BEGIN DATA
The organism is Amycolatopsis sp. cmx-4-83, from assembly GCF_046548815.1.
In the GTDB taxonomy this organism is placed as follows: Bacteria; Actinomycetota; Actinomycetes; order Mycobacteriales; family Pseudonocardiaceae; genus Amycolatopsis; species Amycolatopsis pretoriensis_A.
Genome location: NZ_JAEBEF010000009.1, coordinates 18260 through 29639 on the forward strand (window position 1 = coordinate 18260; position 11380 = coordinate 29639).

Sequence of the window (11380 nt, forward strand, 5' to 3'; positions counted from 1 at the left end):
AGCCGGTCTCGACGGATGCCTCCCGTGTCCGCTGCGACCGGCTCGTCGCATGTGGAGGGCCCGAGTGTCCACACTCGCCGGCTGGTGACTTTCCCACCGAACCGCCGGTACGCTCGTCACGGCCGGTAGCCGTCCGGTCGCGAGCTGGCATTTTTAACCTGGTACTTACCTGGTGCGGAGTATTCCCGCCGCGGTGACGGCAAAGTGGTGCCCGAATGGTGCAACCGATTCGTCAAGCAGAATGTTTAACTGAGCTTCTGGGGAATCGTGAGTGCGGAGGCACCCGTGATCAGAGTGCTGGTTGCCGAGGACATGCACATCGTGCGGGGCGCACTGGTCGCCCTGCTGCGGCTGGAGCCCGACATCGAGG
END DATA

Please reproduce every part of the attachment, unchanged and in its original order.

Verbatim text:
The organism is Amycolatopsis sp. cmx-4-83, from assembly GCF_046548815.1.
In the GTDB taxonomy this organism is placed as follows: Bacteria; Actinomycetota; Actinomycetes; order Mycobacteriales; family Pseudonocardiaceae; genus Amycolatopsis; species Amycolatopsis pretoriensis_A.
Genome location: NZ_JAEBEF010000009.1, coordinates 18260 through 29639 on the forward strand (window position 1 = coordinate 18260; position 11380 = coordinate 29639).

Sequence of the window (11380 nt, forward strand, 5' to 3'; positions counted from 1 at the left end):
AGCCGGTCTCGACGGATGCCTCCCGTGTCCGCTGCGACCGGCTCGTCGCATGTGGAGGGCCCGAGTGTCCACACTCGCCGGCTGGTGACTTTCCCACCGAACCGCCGGTACGCTCGTCACGGCCGGTAGCCGTCCGGTCGCGAGCTGGCATTTTTAACCTGGTACTTACCTGGTGCGGAGTATTCCCGCCGCGGTGACGGCAAAGTGGTGCCCGAATGGTGCAACCGATTCGTCAAGCAGAATGTTTAACTGAGCTTCTGGGGAATCGTGAGTGCGGAGGCACCCGTGATCAGAGTGCTGGTTGCCGAGGACATGCACATCGTGCGGGGCGCACTGGTCGCCCTGCTGCGGCTGGAGCCCGACATCGAGG